Taking the spiritual plunge
Baptism. To the uninitiated non-believer it’s just a dunk in the paddling pool, right? As Christians we know what baptism is, but there are differing opinions as to its purpose and significance.
Let’s dispel some myths then. Some think baptism is a step up the ladder to heaven, another gold star in God’s good books if you will. They would argue baptism is essential for salvation. The Bible though is clear that we cannot earn God’s favour – rather we place our trust in Jesus Christ who lived a perfect life, died a sinner’s death for our redemption and conquered death by rising to new life on the third day. In case we are still in the dark, Jesus uttered ‘It is finished’. We cannot add to his work at the cross through our good works or rely on them to save us.
So wait, does that make baptism pointless? No! Just as Paul is emphatic that God’s saving grace does not promote a continuation of our ‘old’, sinful lives, he is equally explicit on the importance of baptism.
In Colossians he explains it like this: when we turn to Christ, we are spiritually circumcised, a sign we belong to God, set apart. We are buried with Christ, die to our old life and are raised with him (Romans 6?). Our being plunged beneath the water and coming up anew can be seen as symbolic of this.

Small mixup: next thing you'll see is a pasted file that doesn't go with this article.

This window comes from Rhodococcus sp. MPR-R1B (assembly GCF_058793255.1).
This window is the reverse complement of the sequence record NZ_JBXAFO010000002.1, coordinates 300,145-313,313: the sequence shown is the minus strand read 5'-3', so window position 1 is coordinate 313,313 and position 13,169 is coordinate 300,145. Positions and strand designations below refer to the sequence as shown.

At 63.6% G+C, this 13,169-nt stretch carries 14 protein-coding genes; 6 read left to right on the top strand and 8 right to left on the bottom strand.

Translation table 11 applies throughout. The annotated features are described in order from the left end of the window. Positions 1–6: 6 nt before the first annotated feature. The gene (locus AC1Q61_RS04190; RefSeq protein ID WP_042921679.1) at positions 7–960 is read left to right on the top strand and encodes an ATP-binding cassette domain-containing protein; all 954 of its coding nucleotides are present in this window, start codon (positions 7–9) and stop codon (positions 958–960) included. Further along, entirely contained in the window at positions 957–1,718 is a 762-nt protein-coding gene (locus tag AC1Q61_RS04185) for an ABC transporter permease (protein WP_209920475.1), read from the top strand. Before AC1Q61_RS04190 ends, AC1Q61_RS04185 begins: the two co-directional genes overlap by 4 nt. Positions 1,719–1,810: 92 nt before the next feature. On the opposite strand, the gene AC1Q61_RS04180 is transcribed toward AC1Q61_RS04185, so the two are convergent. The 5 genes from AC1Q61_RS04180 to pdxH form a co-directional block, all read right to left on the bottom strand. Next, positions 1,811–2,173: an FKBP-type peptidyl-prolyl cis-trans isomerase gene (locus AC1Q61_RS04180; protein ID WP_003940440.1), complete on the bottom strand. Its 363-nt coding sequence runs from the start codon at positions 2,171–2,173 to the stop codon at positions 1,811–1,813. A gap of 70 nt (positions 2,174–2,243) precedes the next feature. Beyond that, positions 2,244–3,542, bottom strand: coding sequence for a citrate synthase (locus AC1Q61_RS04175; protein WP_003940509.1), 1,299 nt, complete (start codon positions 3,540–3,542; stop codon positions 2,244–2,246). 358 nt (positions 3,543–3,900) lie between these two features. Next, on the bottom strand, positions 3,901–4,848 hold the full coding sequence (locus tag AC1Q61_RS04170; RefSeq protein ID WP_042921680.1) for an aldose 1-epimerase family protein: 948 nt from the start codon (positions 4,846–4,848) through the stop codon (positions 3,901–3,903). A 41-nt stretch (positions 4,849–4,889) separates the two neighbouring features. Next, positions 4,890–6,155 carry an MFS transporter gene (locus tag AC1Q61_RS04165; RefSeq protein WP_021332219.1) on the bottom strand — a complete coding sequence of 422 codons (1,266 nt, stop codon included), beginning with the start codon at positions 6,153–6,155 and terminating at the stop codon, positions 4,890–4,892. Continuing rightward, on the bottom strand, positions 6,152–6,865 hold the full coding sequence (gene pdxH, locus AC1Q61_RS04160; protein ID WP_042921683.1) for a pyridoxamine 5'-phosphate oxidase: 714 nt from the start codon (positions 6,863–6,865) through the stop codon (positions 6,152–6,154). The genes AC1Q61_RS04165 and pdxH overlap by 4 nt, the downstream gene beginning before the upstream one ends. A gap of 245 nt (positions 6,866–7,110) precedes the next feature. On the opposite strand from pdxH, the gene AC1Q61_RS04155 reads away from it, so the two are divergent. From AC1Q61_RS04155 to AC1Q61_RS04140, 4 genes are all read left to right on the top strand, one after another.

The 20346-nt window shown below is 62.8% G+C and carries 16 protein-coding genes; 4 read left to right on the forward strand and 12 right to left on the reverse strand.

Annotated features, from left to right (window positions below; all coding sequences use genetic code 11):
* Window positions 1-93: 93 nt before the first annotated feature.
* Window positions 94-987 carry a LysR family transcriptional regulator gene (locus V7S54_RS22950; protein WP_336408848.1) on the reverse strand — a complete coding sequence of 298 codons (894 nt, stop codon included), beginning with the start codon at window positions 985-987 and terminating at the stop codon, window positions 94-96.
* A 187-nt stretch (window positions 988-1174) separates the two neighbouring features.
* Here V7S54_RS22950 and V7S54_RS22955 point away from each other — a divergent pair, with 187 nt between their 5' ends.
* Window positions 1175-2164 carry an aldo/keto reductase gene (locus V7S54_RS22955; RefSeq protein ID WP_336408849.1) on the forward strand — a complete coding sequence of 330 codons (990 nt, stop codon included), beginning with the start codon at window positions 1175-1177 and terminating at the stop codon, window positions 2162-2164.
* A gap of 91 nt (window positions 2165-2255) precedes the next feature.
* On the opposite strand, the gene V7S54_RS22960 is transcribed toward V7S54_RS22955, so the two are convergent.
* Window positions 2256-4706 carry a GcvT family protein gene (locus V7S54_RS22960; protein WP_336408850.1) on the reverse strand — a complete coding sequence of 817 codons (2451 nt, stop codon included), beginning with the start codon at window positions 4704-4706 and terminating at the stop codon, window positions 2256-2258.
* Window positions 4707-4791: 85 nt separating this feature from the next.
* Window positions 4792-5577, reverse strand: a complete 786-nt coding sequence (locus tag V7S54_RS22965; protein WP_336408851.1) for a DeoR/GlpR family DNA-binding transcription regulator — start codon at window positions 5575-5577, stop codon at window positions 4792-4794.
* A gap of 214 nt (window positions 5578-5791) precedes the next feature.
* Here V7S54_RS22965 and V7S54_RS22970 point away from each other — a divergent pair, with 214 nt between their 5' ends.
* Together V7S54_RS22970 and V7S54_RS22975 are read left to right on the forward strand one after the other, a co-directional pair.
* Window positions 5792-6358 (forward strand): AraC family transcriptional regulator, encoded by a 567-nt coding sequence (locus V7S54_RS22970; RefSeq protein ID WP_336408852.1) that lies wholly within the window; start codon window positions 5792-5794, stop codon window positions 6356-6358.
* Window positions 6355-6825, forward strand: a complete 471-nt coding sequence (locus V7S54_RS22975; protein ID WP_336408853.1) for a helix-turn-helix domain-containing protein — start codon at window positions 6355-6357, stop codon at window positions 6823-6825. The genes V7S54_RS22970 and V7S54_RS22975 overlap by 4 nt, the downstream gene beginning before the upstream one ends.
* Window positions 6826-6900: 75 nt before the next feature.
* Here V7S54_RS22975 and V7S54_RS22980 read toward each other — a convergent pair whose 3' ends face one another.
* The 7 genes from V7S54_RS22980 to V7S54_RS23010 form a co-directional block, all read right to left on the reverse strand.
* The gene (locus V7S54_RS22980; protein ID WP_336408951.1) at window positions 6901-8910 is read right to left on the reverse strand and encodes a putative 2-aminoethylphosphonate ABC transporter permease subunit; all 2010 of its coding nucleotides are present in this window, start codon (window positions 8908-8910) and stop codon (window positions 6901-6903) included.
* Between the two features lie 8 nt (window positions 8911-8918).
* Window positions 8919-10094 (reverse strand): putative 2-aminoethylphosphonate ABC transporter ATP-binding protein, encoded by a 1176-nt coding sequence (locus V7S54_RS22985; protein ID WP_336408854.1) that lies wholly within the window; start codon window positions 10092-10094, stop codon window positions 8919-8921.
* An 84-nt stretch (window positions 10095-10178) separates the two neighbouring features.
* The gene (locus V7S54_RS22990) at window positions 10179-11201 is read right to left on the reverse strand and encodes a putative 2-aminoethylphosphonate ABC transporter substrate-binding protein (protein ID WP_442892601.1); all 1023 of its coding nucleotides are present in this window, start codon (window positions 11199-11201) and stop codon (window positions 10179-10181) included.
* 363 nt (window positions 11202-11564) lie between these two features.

Even though baptism is regarded as a sacrament or rite, as such, sometimes it is seen to confer grace or offer some kind of mysterious communion with the divine. When people say ‘Jesus didn’t need to be baptised’ it suggests that perhaps its purpose is imbue us with some added holiness that he never required.
Which leads me nicely on to a second myth: that baptism by immersion in itself somehow transforms us. Baptism by water is simply a picture of what happens to a believer at salvation, it’s baptism by the Spirit which is transformative. As a sacrament baptism is in itself ‘ordinary’ but has sacred meaning to the one being baptised. For us it demonstrates our allegiance to Christ, for Jesus, it demonstrated his allegiance to the father, that he was indeed the Messiah.
Jesus commanded believers to get baptised. What Jesus says goes. Of course I am being flippant but baptism can therefore be seen as an outward testimony of what has occurred inwardly in a believer’s life. A public declaration of their commitment to Christ. It’s a bit like a marriage. And so what happens with marriages? You go through ups and downs, but you stay married. And sometimes you can renew a marriage: you renew the vows. So a person may be walking with Christ, then walk away, then come back to church and want to be baptized again. In this case it would like renewing the marriage vows. The bottom line is that God offered us life through Jesus death on the cross. Baptism is our acceptance, our way of saying “I do”.